My failure with Xpra (probably because what I want is almost impossible)

May 25, 2020

I'll start with my tweet about trying out Xpra:

In theory xpra should be an improvement over 'ssh -X'. In practice, the Fedora 31 version doesn't like my SSH authentication setup or then my HiDPI environment with fvwm, so that's basically a failure. Oh well, 'ssh -X' works well enough.

In this current time of working from home, I've wound up wanting to run a number of X programs remotely. My home DSL link is good enough to make this acceptable, but it could definitely be better than it is, so I recently tried out Xpra to see if it would give me better performance.

The first issue I found is that I had to force Xpra to explicitly use the real ssh program to connect to my work machine, instead of what appears to be an internal SSH client implementation. I assume that this is because I'm using ssh-agent and encrypted SSH keys, and whatever Xpra is doing by default can't deal with them (or doesn't deal with them properly). The second and more fatal issue is that programs running under Xpra were not seeing my HiDPI settings for my home HiDPI monitor, and so I got things like tiny xterms. This is a vast regression in usability regardless of any speed increase, so I stopped there (after trying a few things to fix it).

(Another practical issue I ran into with Xpra is that it started quite slowly. For usage as a remote desktop this isn't very bad, because you start it once. For use as a 'ssh -X' replacement, this is not great because I tend to close windows and programs frequently, including remote ones.)

At first I was sad and grumpy about this, but after thinking about it some more I've come around to the view that what I want is at least a very difficult problem (and so I'm unlikely to find anything that does it). What I want is something that behaves exactly like 'ssh -X', which is to say that it's just like a straight X connection directly to my X server for all of those weird things like keymaps, X properties, multiple windows, and so on, but is faster than a plain forwarded X connection (possibly over a compressed channel). This isn't impossible, but how modern X applications work makes it difficult, since even text based applications are now actually sending rendered bitmaps to the server. A very clever X protocol proxy could probably speed this up with various techniques, but the problem is that it would have to know a lot about X, perhaps to the extent of basically being able to render its own private copy of the client's window.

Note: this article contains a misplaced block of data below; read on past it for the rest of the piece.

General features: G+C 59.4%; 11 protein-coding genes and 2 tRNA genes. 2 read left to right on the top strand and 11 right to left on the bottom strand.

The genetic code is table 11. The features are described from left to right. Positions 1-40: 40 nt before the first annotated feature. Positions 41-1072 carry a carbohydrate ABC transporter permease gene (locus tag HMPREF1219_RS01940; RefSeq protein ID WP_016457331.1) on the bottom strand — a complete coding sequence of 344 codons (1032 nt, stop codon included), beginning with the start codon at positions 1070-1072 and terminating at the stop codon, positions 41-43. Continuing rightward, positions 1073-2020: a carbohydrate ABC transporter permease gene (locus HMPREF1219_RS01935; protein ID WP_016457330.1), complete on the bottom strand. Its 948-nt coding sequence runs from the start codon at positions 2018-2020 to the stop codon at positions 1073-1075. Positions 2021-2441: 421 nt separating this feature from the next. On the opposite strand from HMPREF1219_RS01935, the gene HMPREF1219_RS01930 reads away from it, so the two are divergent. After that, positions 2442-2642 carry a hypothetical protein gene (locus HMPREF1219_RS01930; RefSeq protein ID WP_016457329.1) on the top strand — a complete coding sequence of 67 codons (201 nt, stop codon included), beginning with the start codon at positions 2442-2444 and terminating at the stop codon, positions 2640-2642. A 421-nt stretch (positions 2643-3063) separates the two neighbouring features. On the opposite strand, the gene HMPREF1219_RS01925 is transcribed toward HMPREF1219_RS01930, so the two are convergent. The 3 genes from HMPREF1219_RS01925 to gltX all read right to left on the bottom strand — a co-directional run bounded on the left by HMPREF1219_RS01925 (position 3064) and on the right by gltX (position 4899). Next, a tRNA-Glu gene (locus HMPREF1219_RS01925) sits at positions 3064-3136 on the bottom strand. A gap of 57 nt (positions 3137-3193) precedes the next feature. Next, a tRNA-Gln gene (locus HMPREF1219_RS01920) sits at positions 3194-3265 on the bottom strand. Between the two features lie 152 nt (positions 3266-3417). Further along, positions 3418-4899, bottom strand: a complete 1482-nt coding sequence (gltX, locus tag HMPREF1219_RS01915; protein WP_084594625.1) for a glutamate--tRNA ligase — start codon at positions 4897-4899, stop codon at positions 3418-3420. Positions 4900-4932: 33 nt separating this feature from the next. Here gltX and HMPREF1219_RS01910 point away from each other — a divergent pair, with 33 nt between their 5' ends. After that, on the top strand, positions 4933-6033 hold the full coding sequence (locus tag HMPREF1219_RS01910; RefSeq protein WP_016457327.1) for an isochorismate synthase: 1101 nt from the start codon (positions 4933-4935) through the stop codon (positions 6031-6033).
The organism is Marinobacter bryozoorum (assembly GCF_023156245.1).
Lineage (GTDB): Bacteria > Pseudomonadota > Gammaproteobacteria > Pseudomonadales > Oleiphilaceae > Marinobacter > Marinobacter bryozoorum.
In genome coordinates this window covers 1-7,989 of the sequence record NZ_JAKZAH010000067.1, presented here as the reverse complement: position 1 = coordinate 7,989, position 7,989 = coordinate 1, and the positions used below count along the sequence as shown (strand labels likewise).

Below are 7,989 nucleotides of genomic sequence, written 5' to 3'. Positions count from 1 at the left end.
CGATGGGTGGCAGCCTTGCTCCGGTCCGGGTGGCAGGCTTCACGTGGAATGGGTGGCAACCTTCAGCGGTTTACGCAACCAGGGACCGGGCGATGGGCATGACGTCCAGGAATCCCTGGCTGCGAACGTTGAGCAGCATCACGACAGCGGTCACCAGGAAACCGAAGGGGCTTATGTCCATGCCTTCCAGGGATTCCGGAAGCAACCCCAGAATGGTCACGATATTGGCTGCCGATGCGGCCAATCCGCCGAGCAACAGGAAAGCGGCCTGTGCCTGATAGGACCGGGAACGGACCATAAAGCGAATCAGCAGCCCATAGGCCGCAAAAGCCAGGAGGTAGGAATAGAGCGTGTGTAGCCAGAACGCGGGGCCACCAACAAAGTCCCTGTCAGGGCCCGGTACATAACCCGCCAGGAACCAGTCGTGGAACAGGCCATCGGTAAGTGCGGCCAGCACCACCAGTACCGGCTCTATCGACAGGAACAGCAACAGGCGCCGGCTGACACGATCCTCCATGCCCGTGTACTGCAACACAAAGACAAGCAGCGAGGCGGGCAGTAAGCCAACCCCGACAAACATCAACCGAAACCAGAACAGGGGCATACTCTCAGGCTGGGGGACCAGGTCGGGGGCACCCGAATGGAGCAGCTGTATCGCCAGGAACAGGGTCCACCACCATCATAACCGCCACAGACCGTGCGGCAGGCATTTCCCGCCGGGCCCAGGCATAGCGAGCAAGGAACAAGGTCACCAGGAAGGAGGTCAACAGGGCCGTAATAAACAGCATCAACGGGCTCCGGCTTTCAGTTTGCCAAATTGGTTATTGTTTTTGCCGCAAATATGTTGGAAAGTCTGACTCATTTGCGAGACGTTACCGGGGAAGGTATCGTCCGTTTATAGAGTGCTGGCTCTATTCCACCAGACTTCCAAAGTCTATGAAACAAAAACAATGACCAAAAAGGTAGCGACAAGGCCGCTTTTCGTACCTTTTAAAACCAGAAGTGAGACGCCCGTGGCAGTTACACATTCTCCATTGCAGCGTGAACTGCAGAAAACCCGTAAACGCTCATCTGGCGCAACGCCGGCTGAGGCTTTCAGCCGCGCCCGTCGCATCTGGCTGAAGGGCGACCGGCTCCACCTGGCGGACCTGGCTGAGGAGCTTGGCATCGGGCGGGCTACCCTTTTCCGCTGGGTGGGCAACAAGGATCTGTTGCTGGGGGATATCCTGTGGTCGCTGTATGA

(My impression is that most people are interesting in 'remote desktop', not 'remote X client'. I'm not, for various reasons. Accelerating a full remote desktop is in some ways an easier problem, if only because you can borrow a lot of infrastructure from the X server itself.)

PS: I expect that Xpra probably works for HiDPI local screens in common cases like GNOME or KDE desktops. As mentioned in my tweet, my setup is rather unusual so I'm not entirely surprised that it didn't go well, although I'm a little bit disappointed. I am setting my DPI in a number of places and normal 'ssh -X' remote X programs pick them up.

Comments on this page:

By Opk at 2020-05-26 04:35:41:

It's some time ago that I tried out xpra but I also found it to be a somewhat frustrating experience. It had the habit, common of things written in python, of dumping stack traces instead of sane error messages. Startup was slow and it all felt somewhat clumsy. That said, it did basically work which is more than can be said for my attempts with freenx.

The thing I've ended up using somewhat during the current lockdown is broadway with a Gtk application. I'm not necessarily keen on having to run it inside Firefox but at least http is easy to proxy through my work laptop which runs the VPN client – unlike vnc which is what I'm supposed to use. Mostly, I've tried to get by with ssh and vim's support for accessing files over scp.

From at 2020-05-26 14:17:46:

Xpra actually doesn't correctly work even on low-DPI screens. Its log messages tell me that I need a patched xdummy version to fix some "DPI issues", and indeed several GNOME3 apps (such as Evince) running via Xpra appear to use some utterly low DPI value, so that an A4 page at 100% is the size of a thumb-nail.

It's still indispensable when I want to remotely run something like Thunderbird, which is otherwise difficult with raw X11 even over gigabit ethernet...

Written on 25 May 2020.
« A cheatsheet for Python's pip for how I use it
My various settings in X to get programs working on my HiDPI display »

Page tools: View Source, View Normal, Add Comment.
Login: Password:
Atom Syndication: Recent Comments.

Last modified: Mon May 25 22:45:30 2020
This dinky wiki is brought to you by the Insane Hackers Guild, Python sub-branch.